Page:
Oncology: The Big Picture and Key Dynamics Shaping the Market
Dr. Andrew Merron, Executive Director, DRG Oncology
For the introductory episode of the DRG Oncology Pulse video series, Dr. Andrew Merron provides a big picture overview of the oncology market and the dynamics that are shaping its future:
Oncology market overview (:40)
Key dynamics in the oncology market (2:36)
- Dominance of immunotherapy (2:43)
- Evolution of personalized medicine (4:31)
- Treatment optimization (5:30)
- New classes and innovation (6:08)
Future of the oncology market (6:58)
Visit DRGOncology.com for more insights from Andrew and other oncology experts.
Hello. My name is Andrew Merron. I'm the Executive Director of the Oncology team here at Decision Resources Group. I'm delighted to welcome you to DRG's oncology video series. This series will give you bite-size information to understand the oncology market better.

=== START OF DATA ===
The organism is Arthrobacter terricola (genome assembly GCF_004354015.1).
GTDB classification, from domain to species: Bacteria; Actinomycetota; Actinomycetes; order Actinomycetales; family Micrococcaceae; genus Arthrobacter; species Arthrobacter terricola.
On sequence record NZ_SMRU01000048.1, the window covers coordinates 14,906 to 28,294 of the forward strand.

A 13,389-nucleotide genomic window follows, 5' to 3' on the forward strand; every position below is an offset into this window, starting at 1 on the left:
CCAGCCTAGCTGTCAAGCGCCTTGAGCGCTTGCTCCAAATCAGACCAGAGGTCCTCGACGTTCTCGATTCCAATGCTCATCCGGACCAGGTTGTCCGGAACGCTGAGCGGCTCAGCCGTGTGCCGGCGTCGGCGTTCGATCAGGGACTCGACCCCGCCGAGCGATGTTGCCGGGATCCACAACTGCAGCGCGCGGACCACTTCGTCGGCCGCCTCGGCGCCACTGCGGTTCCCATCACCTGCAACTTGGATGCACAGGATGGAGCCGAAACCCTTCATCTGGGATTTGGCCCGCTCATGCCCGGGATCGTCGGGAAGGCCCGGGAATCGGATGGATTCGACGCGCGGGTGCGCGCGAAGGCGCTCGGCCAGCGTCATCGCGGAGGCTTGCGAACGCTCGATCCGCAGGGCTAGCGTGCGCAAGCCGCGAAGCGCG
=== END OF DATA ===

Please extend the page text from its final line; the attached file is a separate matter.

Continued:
We will be describing some key events in oncology, breaking news, and our interpretation of that together with our analysis of key questions affecting the pharmaceutical industry today.
In today's presentation, I'm going to be really describing the current assessment of the oncology landscape from a 30,000-foot perspective. I've only got a short amount of time so it's going to be quite an ambitious goal to look at the entire oncology market, so I'm going to touch on some key themes and trends that we're seeing and then we can drill down into those topics in future episodes of this series. So let's go ahead and get started.